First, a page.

bug : mkdev.sh creates devices that sensors-detect cannot use

Jean Delvare khali at linux-fr.org
Fri Jul 9 13:01:41 CEST 2004

>> First of all, which version of lm_sensors are you using?
>As above, version 2.8.7 . I downloaded it yesterday using :

Ooops, sorry. I missed the information at first, my bad.

>> If you are using the latest version if sensors-detect AND you use
>> devfs AND you have i2c-dev loaded AND sensors-detect still complains,
>> then this is likely to be a problem with your bus driver (i2c-viapro).
>When I insmod i2c-viapro, devfs doesn't create any new devices. However,
>after reading your response this morning, I removed all the i2c devices
>I created, rmmodded all i2c modules except i2c-core and i2c-dev and
>reran sensors-detect. The same message appeared:
>Can't open /dev/i2c/0
>but I continued with the config process, ran sensors and voila! works

Hmm, strange. I guess that your hardware monitoring chipset is located on
the ISA bus (thus using i2c-isa instead of i2c-viapro)?

I don't use devfs myself, but I think that it is OK not to have
/dev/i2c/0 with only i2c-dev loaded. Device files should be created as
you load bus driver modules. Could someone with devfs confirm this?

I don't think you told us which (exact) kernel version you were using,
did you?

>Now that I have it working, lm_sensors will be installed on all of a
>client's servers (+- 200) and will be used to provide valuable, hitherto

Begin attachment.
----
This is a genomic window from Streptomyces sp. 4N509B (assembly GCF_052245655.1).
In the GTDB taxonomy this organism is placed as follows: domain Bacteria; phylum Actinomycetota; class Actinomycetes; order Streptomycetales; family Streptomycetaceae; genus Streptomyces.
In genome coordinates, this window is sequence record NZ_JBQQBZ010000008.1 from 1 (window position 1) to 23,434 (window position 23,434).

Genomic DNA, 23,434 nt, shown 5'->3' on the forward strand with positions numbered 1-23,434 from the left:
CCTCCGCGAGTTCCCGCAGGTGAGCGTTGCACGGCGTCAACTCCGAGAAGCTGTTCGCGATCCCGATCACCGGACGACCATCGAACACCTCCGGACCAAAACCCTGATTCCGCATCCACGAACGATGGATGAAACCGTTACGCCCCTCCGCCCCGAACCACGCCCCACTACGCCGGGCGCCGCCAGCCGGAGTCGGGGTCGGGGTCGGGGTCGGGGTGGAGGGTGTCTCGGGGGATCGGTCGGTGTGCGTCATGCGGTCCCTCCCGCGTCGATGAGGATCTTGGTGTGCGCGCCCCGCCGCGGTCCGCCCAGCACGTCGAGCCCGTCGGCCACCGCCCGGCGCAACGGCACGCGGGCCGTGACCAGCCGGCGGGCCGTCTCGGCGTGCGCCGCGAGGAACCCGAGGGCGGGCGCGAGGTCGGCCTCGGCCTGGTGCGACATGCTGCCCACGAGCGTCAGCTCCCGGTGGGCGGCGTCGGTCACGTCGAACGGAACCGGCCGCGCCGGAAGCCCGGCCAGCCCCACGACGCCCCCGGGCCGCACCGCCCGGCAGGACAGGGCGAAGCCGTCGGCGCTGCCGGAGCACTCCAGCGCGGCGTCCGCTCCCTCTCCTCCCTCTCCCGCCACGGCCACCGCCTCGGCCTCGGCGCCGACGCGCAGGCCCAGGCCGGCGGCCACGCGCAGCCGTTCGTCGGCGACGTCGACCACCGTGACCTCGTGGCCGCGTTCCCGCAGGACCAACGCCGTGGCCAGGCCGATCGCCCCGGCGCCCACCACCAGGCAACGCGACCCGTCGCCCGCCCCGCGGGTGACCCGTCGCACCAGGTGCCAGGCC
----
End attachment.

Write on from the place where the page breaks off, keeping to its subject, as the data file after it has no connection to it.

>inaccessible information about the state of their cpus and fans. If this
>is successful, as I'm sure it will be, it is intended to roll out
>lm_sensors to some of our other clients too.

Do all of these servers have similar hardware? Remember that your
experience with lm_sensors depends much on the exact hardware

>Please accept an apology for my hasty assumption and thanks for a
>great and essential tool!

I don't see much you should apologize about. Although it didn't seem to
prevent you from using lm_sensors, there still is something bad with
your hardware/devfs/lm_sensors/kernel combination and we better find out
what it is. I admit I don't have many ideas at the moment, mainly
because I don't use devfs myself so there is no chance I could
reproduce the problem.

At least, one thing we could do: detect devfs at the beginning of
mkdev.sh, and bail out with a message instead of silently creating
useless device files?

Jean Delvare

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